wat, Lenstein. If there were yet a choice' if yet some milder Way of escape were possible—I still Will chuse it, and avoid the last extreme. countess. Desirest thou nothing further? Such a way Lies still before thee. Send this Wrangel off. Forget thou thy old hopes, cast far away All thy past life; determine to commence A new one. Virtue hath her heroes too, As well as Fame and Fortune.—To Vienna— Itence—to the Emperor—kneel before the throne; Take a full coffer with thee—say aloud, Thou didst but wish to prove thy fealty; Thy whole intention but to dupe the Swede. it. Lo. For that too "t is too late. They know too much : He would but bear his own head to the block. countros. I fear not that. They have not evidence To attaint him legally, and they avoid The avowal of an arbitrary power. They'll let the Duke resign without disturbance. I see how all will end. The King of Hungary Makes his appearance, and 't will of itself He understood, that then the Duke retires. There will not want a formal declaration: The young King will administer the oath To the whole army; and so all returns
counress. To the old position. On some morrow morning He will not what he must! The Duke departs; and now "t is stir and bustle I LLo. Within his castles.
He will hunt, and build; Superintend his horses' pedigrees, Creates himself a court, gives golden keys, And introduceth strictest ceremony In fine proportions, and nice etiquette; Keeps open table with high cheer; in brief, Commenceth mighty King—in miniature. And while he prudently demeans himself, And gives himself no actual importance, He will be let appear whate'er he likes: And who dares doubt, that Friedland will appear A nighty Prince to his last dying hour? Well now, what then? Duke Friedland is as others, A fire-new Noble, whom the war hath raised To price and currency, a Jonah's gourd, An over-night creation of court-favour, Which with an undistinguishable ease Makes Baron or makes Prince.
wallenstein (in extreme agitation).
Take her away.
So against nature? Help me to perceive it!
Could I have hazarded such a Germanism, as the use of the word after-world, for posterity, -- Es spreche Welt und Nachwest meinen Namen--might have seen rendered with nore literal fidelity:—Lei world and aster-world speak out my name, etc.
* I have not ventured to affront the fastidious delicacy of our age with a literal translat on of this line,
werth Die Eingeweide schaudernd aufzuregen.
Yet not a few, and for a meaner object,
walle Nst hun.
On thee, the hate, the curse of the whole world.
w Alt-Exstel N.
Affection! confidence –They needed thee.
Then falls the power into the mighty hands
Of Nature, of the spirit giant-born,
Countess). Send Wrangel to me—I will instantly Dispatch three couriers— illo (hurrying out). God in heaven be praised! wallenstein. It is his evil genius and mine. Our evil genius! It chastises him Through me, the instrument of his ambition; And I expect no less, than that Revenge Een now is whetting for my breast the poniard. Who sows the serpent's teeth, let him not hope To reap a joyous harvest. Every crime Ilas, in the moment of its perpetration, Its own avenging angel—dark misgiving, An orninous sinking at the inmost heart. He can no longer trust me—Then no longer Can I retreat—so come that which must come.— Still destiny preserves its due relations, The heart within us is its absolute Vicegerent.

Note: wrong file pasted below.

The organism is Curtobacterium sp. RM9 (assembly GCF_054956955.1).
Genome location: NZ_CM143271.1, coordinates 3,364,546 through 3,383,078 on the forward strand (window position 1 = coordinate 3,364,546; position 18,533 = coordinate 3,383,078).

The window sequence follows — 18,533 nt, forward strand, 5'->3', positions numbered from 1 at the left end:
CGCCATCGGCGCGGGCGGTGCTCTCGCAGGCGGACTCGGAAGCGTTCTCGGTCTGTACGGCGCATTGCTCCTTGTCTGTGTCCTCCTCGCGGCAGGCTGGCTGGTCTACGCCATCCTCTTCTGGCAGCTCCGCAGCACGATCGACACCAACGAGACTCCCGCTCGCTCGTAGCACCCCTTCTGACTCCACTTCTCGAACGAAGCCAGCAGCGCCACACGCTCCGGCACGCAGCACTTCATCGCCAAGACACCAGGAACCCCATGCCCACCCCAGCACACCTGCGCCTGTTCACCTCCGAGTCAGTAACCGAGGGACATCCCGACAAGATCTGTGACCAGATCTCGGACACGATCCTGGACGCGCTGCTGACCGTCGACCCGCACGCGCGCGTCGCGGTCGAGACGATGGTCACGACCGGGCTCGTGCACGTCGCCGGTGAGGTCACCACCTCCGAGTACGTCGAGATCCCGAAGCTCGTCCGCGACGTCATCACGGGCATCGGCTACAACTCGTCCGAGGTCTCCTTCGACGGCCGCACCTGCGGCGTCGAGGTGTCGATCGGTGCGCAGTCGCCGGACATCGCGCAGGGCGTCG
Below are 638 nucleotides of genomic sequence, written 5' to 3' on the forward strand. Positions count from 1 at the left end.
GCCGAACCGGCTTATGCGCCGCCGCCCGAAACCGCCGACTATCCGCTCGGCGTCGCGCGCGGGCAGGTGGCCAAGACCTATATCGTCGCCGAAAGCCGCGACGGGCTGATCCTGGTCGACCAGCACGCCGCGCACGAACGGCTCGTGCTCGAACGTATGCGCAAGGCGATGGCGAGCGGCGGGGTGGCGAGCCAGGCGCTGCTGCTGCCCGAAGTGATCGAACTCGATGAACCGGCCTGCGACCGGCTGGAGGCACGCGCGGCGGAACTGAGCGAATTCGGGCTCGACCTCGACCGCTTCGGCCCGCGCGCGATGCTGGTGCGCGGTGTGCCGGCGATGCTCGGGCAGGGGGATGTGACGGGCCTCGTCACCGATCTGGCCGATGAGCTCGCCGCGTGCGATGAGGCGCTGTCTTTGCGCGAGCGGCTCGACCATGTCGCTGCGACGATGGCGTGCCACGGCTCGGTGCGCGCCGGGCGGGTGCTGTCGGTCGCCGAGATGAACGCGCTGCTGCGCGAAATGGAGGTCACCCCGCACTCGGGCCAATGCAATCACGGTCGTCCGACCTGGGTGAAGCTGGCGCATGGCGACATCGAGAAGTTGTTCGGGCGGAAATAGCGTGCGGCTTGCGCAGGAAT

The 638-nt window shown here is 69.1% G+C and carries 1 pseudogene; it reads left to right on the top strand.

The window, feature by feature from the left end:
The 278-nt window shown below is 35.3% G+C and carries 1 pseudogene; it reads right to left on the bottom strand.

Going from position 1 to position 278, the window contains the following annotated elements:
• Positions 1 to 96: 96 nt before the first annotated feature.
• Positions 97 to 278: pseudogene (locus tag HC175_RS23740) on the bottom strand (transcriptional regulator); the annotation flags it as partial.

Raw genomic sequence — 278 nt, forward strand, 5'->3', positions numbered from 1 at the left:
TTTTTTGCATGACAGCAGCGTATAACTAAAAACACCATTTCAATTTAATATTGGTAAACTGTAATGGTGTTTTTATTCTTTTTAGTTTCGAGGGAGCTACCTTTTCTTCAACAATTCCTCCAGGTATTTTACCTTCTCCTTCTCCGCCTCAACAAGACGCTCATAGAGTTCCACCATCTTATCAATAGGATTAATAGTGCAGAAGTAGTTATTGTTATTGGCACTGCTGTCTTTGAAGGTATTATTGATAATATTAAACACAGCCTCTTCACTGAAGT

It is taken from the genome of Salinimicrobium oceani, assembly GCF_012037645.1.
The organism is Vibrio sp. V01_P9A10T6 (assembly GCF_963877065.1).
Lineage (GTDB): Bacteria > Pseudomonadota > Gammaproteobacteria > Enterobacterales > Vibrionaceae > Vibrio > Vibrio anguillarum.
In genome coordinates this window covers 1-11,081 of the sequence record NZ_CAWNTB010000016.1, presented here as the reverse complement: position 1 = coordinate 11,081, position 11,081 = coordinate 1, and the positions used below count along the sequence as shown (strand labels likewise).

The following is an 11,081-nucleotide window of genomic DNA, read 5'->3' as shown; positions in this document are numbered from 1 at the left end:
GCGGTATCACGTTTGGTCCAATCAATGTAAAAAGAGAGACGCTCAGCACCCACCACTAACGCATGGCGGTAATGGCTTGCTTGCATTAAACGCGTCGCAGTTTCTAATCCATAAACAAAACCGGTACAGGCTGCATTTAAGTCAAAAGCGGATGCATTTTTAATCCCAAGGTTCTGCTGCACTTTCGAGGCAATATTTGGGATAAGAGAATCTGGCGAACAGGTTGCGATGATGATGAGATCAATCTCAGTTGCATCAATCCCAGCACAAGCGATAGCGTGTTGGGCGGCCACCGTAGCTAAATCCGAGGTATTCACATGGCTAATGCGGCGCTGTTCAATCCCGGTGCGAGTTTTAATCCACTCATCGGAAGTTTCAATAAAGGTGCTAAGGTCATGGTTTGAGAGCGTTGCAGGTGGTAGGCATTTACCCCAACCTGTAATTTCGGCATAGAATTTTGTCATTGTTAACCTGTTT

Go, conduct you Gustave Wrangel
To my state-cabinet.—Myself will speak to
[To the Countess, who cannot conceal her triumph.
[While he is making his exit the curtain drops.
ACT V. SCENE I. scene, as in the preceding Act. wallensreix, Octavio Piccolomixi.
Wallenstein (coming forward in conversation). He sends me word from Linz, that he lies sick; But I have sure intelligence, that he Secretes himself at Frauenberg with Galas. Secure thern both, and send them to me hither. Remember, thou takest on thee the command of those same Spanish regiments, constantly Make preparation, and be never ready : And if they urge thee to draw out against me, still answer vis, and stand as thou wert fetter'd I know, that it is doint; thee a service To keep thee out of action in this business. Thou lovest to linger on in fair appearances;
Steps of extremity are not thy province, Therefore have I sought out this part for thee. Thou wilt this time be of most service to me By thy inertness. The mean time, if fortune Declare itself on my side, thou wilt know What is to do.
Enter MAx. Piccolomini.
Now go, Octavio. This night must thou be off, take my own horses: Him here I keep with me—make short farewell— Trust me, I think we all shall meet again In joy and thriving fortunes. octavio (to his son). I shall see you Yet ere I go.
SCEN e ii. WAllenstein, MAx. Piccolomini.
Max. (advances to him). My General! wallenstein. That am I no longer, if Thou stylest thyself the Emperor's officer. MAx. Then thou wilt leave the army, General? vv ALLENstein. I have renounced the service of the Emperor. MAX. And thou wilt leave the army wall ENstein. Rather hope I To bind it nearer still and faster to me. [He seats himself. Yes, Max., I have delay'd to open it to thee, Even till the hour of acting 'gins to strike. Youth's fortunate feeling doth seize easily The absolute right, yea, and a joy it is To exercise the single apprehension Where the sums square in proof; But where it happens, that of two sure evils One must be taken, where the heart not wholly Brings itself back from out the strife of duties, There 'tis a blessing to have no election, And blank necessity is grace and favour. —This is now present: do not look behind thee,_ it can no more avail thee. Look thou forwards! think not judge not! prepare thyself to act! The Court—it hath determined on my ruin, Therefore I will to be beforehand with them. we'll join the Swedes-right gallant fellows are they, And our good friends. [he stops himself, expecting Piccolomini's answer. I have ta'en thee by surprise. Answer me not. I grant thee time to recollect thyself. [he rises, and retires at the back of the stage. Max, remains for a long time motionless, in a trance of excessive anquish. At his first motion WAllenstein returns, and places himself before him. MAX. My General, this day thou makest ine of age to speak in my own right and person, For till this day I have been spared the trouble To find out my own road. Thee have 1 follow'd